Charles Jeffrey LOVERBOY’s show entitled “Emergence” was a high-energy sci-fi spectacle. With live music and performance artists, it was hard to know which way to look. This season, the focus was on the human body, but in a sensitive, exploratory way. We veered away from superficiality and stripped away beauty standards and gender boundaries. Silhouettes were experimental; proportions were played with; tubes and panels protruded and hung in ways that would ordinarily be jarring for the eye but Charles Jeffrey wanted to push our sensibilities and encourage us to embrace the things we usually deem ugly.
Although much of the collection was athleisurewear (we saw tennis dresses, cycling jackets, rugby shirts, running shorts, and jersey tracksuits), there was also distorted graphic knitwear, chalkboard denim, leather breastplates, and quirky petticoats. Some of the pieces looked futuristic, whilst others simply looked alien.
At this show’s core, there was a sense of freedom and the new relaxed, sporty aesthetic suggested liberation. The more important message, however, was one of acceptance, of being at one with our flaws and insecurities and instead integrating them into our lives and admiring them for their often overlooked beauty.
Blindness’s SS19 collection explored the many emotions surrounding the notion of “First Love” with designers Kyu Shin and Ji Park wanting to convey vulnerability and sensitivity, as well as the plethora of other contrasting feelings we often encounter. For instance, there’s sometimes a sense of confusion even though falling in love should be the most natural act. Oftentimes couples feel that their relationships are tumultuous and yet being with a partner can also make you feel more stable and more secure than you otherwise would.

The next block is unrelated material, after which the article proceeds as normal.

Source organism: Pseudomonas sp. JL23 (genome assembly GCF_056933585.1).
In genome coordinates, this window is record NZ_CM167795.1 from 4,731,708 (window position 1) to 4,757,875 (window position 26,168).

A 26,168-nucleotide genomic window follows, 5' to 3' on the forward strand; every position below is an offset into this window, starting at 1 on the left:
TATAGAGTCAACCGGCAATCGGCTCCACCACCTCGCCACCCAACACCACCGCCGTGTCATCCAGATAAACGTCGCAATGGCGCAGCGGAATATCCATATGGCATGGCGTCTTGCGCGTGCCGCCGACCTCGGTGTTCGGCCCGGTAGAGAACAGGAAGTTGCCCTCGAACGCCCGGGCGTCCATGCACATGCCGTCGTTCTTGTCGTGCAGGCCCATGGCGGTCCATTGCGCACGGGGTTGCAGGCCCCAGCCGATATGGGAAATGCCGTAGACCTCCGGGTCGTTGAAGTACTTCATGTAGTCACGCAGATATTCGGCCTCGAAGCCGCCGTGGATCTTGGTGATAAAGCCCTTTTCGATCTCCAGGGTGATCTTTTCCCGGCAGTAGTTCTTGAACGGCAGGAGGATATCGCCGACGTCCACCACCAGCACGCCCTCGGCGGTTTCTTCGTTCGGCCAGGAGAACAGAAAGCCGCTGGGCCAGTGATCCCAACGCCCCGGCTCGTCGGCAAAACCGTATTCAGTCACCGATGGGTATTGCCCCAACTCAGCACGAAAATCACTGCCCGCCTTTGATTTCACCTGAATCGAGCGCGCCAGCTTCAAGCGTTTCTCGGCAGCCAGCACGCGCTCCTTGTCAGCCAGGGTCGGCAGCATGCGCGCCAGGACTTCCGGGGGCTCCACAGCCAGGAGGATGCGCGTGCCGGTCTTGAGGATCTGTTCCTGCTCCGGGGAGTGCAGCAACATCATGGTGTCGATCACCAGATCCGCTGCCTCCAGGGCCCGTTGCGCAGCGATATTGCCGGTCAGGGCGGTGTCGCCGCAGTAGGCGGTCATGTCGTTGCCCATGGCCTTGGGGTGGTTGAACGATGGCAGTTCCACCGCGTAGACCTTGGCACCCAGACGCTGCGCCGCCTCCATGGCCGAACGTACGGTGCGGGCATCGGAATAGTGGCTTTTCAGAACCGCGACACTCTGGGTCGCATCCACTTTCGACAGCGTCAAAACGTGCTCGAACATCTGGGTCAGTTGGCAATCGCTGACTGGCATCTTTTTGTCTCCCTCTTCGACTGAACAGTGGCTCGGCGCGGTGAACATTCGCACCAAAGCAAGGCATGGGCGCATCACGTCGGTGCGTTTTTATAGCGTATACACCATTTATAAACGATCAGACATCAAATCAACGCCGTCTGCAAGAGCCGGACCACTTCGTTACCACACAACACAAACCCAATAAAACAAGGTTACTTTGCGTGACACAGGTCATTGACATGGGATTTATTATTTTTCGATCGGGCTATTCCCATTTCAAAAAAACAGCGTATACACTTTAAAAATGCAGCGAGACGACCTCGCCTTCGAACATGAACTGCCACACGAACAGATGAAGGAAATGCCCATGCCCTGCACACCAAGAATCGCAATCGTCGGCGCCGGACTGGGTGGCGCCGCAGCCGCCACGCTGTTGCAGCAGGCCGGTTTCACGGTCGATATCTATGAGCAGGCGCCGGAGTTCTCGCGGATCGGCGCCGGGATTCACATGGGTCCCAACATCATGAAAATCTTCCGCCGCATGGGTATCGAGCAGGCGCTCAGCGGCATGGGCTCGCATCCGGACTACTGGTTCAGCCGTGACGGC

Blindness explored these conflicting emotions through combining unexpected fabrics and textures– we saw hard and soft, light and heavy within a single look. We saw romance reflected in flowing, exaggerated style lines; old-world courtship in opulent corsets; and the constraints of relationships in tailored pieces. The fantastical dreaminess of new love was also seen in ornate patterns, voluminous ruffles, and strings of pearls.
Although Blindness always advocates cross-cultural, genderless clothing, this season their choice seemed more meaningful than ever as it conveyed the diversity of love and the beauty of love knowing no boundaries.